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SSH Host key and How to Fix Remote Host Key Has Changed Error in Linux

Ever encountered the cryptic message “Remote Host Key Has Changed” while connecting to a server using SSH (Secure Shell)?

This seemingly technical error notification actually serves as a vital security safeguard.

Each server in the SSH world has a one-of-a-kind identifier called a host key, similar to a digital fingerprint.

When you connect for the first time, the server sends its unique key to your device. Your device stores this key in a file named “known_hosts“.

On subsequent connections, the server again sends its key. Your device checks this key against the one stored in “known_hosts”. If they match, you’re good to go – the connection is secure.

A mismatch between the keys triggers the warning.

This prevents someone from intercepting your connection and pretending to be the real server. By checking the key, you ensure you’re actually communicating with the intended server.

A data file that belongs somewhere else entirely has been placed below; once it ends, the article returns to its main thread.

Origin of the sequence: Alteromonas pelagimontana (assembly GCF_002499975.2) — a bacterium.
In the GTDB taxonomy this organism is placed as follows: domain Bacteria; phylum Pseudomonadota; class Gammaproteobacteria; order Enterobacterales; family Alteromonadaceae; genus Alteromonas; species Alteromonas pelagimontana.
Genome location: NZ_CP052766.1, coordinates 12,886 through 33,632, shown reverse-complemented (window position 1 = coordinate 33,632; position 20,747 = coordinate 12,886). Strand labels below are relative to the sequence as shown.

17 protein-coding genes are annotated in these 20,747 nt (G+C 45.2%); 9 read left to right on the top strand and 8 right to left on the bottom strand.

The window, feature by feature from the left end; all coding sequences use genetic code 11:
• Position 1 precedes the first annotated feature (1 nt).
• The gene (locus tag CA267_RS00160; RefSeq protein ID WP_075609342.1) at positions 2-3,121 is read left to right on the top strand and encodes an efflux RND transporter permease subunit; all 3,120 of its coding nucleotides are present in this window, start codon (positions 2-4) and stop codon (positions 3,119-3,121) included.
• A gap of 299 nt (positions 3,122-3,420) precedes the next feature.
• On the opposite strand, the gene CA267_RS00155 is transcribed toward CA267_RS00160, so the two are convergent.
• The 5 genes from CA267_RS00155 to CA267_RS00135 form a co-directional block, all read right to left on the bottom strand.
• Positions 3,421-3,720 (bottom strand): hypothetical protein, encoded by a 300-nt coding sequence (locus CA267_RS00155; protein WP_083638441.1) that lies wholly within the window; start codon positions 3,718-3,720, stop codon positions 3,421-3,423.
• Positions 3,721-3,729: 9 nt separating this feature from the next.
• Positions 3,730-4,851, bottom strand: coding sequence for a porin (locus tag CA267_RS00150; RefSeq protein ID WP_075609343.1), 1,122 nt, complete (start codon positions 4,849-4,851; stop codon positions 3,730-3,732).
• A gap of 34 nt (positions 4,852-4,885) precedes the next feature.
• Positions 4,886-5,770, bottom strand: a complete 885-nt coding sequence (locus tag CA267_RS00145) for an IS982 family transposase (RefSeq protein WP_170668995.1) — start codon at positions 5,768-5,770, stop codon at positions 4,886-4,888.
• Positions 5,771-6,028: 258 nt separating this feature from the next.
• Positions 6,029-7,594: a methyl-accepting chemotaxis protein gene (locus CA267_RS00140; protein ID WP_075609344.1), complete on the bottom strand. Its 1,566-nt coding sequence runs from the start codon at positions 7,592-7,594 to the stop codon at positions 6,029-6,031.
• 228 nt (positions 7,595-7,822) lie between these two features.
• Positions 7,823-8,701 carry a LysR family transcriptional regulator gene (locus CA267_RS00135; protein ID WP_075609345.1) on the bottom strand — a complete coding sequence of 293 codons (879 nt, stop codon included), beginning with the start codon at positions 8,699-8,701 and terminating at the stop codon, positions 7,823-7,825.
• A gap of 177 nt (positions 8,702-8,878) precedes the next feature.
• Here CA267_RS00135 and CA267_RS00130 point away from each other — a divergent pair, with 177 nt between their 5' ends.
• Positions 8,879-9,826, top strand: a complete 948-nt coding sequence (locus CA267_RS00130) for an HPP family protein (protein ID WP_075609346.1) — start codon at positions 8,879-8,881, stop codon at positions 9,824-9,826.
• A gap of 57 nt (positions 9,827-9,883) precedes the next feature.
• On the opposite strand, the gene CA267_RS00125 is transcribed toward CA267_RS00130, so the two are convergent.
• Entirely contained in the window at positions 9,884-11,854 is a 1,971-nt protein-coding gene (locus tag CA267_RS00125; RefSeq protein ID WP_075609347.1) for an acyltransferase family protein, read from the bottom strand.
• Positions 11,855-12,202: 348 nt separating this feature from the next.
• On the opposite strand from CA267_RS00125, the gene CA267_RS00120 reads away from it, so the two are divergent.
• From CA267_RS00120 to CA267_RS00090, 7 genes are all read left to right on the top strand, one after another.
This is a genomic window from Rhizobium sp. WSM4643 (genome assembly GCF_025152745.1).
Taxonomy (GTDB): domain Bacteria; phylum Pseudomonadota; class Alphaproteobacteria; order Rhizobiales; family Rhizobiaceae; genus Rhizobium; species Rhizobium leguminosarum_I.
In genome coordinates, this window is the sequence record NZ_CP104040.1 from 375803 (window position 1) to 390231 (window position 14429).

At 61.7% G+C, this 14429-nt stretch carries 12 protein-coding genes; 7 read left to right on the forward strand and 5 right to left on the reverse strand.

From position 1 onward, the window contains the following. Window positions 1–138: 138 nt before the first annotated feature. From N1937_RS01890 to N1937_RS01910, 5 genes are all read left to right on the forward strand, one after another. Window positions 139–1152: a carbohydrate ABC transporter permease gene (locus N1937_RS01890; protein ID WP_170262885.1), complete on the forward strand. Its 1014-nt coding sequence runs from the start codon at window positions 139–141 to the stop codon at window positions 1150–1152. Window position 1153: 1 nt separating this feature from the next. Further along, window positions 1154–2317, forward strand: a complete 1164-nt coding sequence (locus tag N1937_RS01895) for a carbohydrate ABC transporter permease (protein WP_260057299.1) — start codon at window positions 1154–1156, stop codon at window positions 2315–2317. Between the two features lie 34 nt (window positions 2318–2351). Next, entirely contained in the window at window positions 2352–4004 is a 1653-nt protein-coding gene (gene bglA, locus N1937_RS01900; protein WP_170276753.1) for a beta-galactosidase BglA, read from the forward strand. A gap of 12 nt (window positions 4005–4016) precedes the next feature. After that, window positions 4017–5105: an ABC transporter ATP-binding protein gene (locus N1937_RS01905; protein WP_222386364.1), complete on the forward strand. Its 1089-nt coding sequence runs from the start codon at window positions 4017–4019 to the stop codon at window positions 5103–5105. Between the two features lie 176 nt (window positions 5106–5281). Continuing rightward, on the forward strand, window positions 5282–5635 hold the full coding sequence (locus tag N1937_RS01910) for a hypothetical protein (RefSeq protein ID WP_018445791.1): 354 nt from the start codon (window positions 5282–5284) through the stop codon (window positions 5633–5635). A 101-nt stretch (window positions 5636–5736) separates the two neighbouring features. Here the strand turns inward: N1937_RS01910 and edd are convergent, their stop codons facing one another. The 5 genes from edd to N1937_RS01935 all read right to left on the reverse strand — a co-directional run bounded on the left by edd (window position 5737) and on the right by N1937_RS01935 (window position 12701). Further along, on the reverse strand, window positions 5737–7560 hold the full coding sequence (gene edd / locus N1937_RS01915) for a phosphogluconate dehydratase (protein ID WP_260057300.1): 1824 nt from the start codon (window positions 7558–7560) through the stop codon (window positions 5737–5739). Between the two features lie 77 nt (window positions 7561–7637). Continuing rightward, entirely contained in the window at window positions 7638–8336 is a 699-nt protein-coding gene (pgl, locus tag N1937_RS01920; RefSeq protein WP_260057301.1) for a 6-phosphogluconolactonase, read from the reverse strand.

What is host key in Linux

An SSH host key is another layer of security used in the SSH protocol, specifically on the server side. It works alongside SSH key pairs (private and public keys).

The main purpose of an SSH host key is to ensure you’re connecting to the intended server and not a malicious imposter in a process called server authentication. It acts as an extra layer of security on top of username and password logins.

Here’s how it works:

  • Unique Server Identity: Every server has a unique SSH host key, similar to a digital fingerprint. It consists of a public and private key pair, just like user SSH keys, but these keys are stored on the server itself.
  • Verification on Connection: When you connect to a server for the first time using SSH, the server sends its public host key to your local machine.
  • Matching Keys: Your SSH client (the program you use to connect) checks its stored list of known host keys. This list can include keys for servers you’ve connected to before or pre-configured trusted keys.
  • Security Alert: